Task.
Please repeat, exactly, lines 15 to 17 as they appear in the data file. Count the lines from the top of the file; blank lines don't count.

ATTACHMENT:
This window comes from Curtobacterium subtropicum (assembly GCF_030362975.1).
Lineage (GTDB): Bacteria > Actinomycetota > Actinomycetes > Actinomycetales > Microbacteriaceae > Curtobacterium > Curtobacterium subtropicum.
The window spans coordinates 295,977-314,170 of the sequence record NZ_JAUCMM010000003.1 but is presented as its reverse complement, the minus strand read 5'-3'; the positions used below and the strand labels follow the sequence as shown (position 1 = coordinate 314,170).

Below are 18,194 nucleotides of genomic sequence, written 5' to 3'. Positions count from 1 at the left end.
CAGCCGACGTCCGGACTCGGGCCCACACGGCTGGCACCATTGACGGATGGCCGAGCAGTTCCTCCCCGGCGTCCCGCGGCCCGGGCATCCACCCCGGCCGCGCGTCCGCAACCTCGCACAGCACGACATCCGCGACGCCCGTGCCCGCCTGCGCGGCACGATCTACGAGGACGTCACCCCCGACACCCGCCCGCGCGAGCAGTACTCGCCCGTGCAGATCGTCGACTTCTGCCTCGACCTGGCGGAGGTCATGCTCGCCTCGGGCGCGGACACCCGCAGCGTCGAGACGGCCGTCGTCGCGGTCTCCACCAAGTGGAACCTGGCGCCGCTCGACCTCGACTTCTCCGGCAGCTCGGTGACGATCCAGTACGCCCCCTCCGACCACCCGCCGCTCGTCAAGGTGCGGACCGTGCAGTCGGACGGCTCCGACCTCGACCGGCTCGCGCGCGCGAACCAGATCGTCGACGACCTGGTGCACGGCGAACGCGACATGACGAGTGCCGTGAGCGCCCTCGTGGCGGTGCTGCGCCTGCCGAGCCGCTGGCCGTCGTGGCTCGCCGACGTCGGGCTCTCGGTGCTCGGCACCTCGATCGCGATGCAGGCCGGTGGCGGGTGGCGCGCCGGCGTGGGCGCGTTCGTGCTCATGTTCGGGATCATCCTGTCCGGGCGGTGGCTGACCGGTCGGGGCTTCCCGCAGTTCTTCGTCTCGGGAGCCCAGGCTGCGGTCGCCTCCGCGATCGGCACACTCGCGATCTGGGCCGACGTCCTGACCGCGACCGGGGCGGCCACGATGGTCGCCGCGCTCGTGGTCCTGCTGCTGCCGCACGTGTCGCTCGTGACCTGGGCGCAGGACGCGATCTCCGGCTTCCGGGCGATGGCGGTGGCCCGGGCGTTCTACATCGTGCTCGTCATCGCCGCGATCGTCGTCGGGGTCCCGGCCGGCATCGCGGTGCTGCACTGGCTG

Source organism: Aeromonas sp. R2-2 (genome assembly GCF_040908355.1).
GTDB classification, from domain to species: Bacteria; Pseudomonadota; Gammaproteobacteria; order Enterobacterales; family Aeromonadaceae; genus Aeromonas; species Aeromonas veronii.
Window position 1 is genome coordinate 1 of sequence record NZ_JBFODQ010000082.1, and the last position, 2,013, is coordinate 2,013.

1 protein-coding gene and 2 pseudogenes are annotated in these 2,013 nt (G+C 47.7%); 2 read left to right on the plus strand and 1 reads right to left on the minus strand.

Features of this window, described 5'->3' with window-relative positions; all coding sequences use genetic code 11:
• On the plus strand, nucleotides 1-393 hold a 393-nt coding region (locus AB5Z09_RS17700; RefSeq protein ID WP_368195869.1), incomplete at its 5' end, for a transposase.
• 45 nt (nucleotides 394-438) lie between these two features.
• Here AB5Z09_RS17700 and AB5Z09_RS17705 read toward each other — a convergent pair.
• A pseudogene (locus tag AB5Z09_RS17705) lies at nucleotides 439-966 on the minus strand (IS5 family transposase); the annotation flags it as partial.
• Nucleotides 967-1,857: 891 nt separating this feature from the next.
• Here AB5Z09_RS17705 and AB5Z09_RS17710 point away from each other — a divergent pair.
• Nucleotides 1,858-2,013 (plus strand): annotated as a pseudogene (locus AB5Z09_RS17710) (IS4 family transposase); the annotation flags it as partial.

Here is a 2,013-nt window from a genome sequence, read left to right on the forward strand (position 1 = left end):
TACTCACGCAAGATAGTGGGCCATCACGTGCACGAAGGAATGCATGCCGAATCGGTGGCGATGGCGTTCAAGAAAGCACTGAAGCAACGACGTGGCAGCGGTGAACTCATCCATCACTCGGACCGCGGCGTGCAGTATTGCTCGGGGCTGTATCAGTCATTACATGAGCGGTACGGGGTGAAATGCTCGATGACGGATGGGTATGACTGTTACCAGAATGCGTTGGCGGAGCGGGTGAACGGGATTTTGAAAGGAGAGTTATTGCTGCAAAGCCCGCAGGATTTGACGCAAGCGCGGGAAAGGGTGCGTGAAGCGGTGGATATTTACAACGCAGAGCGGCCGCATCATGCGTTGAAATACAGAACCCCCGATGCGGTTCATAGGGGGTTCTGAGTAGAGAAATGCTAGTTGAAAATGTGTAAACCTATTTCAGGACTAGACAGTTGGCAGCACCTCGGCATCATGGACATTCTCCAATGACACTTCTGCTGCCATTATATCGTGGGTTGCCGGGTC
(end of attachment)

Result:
• Nucleotides 967-1,857: 891 nt separating this feature from the next.
• Here AB5Z09_RS17705 and AB5Z09_RS17710 point away from each other — a divergent pair.
• Nucleotides 1,858-2,013 (plus strand): annotated as a pseudogene (locus AB5Z09_RS17710) (IS4 family transposase); the annotation flags it as partial.